I think I disagree with a fair chunk of the column though. Don't get me wrong, there's no getting around the fact that the pitch isn't up to standard but I don't think that has as much to do with the non-footballing uses of the stadium as it does with the sheer size of the stadium. Wembley is one of the biggest sporting arenas in the World and the size of the stands makes it very difficult for the pitch to get the amount of sunlight that it needs to grow properly. Grounds like the Bernabau, the Nou Camp and the San Siro don't have the same problems because they are in areas where the Sun is higher in the sky, exposing the pitch to far more sunlight. A couple of damp winters haven't helped much.

Arsenal's stadium is similar design to Wembley and they have a near perfect pitch every home game. If sun light is a problem, then do what Arsenal do and use artificial light
 

BrettieAngell

THE ROCK GOD
Joined
Oct 26, 2003
Messages
19,642
Location
Southend
They watered the pitch yesterday before the game which is why players were slipping, it looks better than it has done for a while.

Awful tackle form Terry, was he booked for it? If not then he should be done on video evidence.
 

Sandbach Shrimper

Life President⭐
Joined
Oct 25, 2003
Messages
6,081
Location
East Cheshire
The Terry tackle was dangerous and the sort that is being clamped on but to be fair he got the ball first. I can't see why he'd want to do that to an England team-mate, unless he's trying to do his mate Joe Cole a favour (sounds like a conspiracy I know, but those 2 are battling it out for a place on the plane to SA).

As for the pitch, it really is shocking the amount of times people were falling over in both semis. There was a moment in today's semi-final when Arun Dindane got booked for sliding in one of the Spurs players and his defence was that he slipped, and on the replay it actually looked like he did. It's been a problem for a while now and it's something they need to sort out, this is the national football stadium for goodness sake!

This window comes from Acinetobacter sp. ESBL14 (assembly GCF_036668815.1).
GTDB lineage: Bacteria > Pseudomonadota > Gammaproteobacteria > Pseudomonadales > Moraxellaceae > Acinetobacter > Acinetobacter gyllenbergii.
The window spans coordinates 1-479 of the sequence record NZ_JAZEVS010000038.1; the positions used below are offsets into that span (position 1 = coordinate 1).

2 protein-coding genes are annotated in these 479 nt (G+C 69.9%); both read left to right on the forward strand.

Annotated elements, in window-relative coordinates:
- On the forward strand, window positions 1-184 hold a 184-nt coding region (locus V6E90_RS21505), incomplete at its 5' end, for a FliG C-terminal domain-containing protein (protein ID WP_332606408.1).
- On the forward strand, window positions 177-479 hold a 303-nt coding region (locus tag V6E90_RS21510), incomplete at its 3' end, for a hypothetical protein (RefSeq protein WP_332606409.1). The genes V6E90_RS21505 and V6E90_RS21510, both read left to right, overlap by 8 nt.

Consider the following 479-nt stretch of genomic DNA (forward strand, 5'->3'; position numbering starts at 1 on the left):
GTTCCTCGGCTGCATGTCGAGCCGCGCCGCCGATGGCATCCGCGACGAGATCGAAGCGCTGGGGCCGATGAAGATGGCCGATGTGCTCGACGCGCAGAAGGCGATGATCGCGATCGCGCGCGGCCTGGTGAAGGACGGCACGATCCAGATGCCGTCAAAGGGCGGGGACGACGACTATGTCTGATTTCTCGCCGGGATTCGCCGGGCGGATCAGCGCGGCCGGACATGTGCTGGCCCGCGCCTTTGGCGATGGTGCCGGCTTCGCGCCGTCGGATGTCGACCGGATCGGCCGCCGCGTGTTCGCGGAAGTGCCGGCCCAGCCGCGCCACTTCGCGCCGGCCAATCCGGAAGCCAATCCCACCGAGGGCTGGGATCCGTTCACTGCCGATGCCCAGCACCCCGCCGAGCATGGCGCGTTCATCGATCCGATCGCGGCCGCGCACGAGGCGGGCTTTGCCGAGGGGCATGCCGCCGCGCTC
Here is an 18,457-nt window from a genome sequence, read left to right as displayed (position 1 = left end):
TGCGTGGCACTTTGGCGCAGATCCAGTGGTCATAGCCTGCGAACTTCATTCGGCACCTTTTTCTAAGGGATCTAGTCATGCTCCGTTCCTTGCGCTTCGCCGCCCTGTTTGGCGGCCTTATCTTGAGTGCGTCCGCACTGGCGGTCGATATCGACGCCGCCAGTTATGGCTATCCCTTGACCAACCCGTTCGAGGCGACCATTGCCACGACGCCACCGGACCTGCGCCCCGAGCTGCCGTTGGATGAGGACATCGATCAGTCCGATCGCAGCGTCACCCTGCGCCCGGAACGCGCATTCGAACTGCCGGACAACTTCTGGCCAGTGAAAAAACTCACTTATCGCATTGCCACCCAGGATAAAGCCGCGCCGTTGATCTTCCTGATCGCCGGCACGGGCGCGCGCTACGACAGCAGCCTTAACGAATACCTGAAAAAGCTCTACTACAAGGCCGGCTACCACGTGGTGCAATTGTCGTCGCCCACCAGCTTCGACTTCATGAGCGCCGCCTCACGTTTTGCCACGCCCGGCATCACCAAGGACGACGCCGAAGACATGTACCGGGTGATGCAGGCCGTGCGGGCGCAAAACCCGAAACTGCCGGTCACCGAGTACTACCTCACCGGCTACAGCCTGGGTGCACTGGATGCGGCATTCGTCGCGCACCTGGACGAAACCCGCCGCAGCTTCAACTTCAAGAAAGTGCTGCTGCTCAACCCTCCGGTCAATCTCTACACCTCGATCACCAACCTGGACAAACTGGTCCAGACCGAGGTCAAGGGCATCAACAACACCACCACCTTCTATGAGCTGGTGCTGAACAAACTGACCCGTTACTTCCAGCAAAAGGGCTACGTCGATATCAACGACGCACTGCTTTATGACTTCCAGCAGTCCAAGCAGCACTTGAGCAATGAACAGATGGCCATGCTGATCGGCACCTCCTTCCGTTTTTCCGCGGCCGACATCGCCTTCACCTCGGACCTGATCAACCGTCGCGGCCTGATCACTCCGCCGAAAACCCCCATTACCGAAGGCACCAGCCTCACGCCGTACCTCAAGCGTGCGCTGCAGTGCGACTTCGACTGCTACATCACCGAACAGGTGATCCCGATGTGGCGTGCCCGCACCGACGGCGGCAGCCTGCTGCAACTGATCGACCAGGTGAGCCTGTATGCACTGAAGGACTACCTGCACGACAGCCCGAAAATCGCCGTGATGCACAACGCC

Beefy

Life President
Joined
Oct 27, 2003
Messages
18,906
Location
Old Leigh
The Terry tackle was dangerous and the sort that is being clamped on but to be fair he got the ball first. I can't see why he'd want to do that to an England team-mate, unless he's trying to do his mate Joe Cole a favour (sounds like a conspiracy I know, but those 2 are battling it out for a place on the plane to SA).

Doesn't matter if he got the ball. It's a potential leg breaker and should be a red card.
 

EastStandBlue

Life President
Joined
May 29, 2005
Messages
15,490
You can't send off John Terry though. Don't you understand that he's just brave, whole-hearted and English froo and froo? He'd never seek to injure another human being, or even an animal, especially if it was fluffy. He's just not that kind of player. Honest.

Ah, of course.

On another forum I occasionaly glance at a whole section of Chelsea fans tried to defend Terry, claiming that he was in complete control of the challenge. Needless to say, such claims were laughed at by other football fans.
 
Joined
Sep 27, 2004
Messages
10,113
Location
Wixams
Arsenal's stadium is similar design to Wembley and they have a near perfect pitch every home game. If sun light is a problem, then do what Arsenal do and use artificial light

No Arsenal started planning with the pitch and thought about sunlight while building.

Arsene Wenger was heavily involved in this, and the wave look effect at the top of the stands were his idea to help with this.

Now there is a guy who cares about the game.
 

Slipperduke

The Camden Cad
Joined
Aug 24, 2004
Messages
4,333
Location
North London
The Terry tackle was a shocker. Milner is a very lucky boy to not have broken his leg.

I think I disagree with a fair chunk of the column though. Don't get me wrong, there's no getting around the fact that the pitch isn't up to standard but I don't think that has as much to do with the non-footballing uses of the stadium as it does with the sheer size of the stadium. Wembley is one of the biggest sporting arenas in the World and the size of the stands makes it very difficult for the pitch to get the amount of sunlight that it needs to grow properly. Grounds like the Bernabau, the Nou Camp and the San Siro don't have the same problems because they are in areas where the Sun is higher in the sky, exposing the pitch to far more sunlight. A couple of damp winters haven't helped much.

Some of the other examples that you quote of great British failures I think are more examples of great British moaning and bandwagon-jumping. There was nothing wrong with the Dome yet the media jumped on it early and suddenly people who had never even seen it were moaning about the waste of public money (even though it was lottery and private money which funded it). And Terminal Five had a few teething problems but very quickly established itself as the most advanced and efficient airport terminal in the World. Except that doesn't make such good copy.


Point taken with British moaning. I did go to the Dome and it was complete ****, but Terminal 5 sorted itself out quite quickly. Mind you, I'm going to claim dramatic augmentation on that count....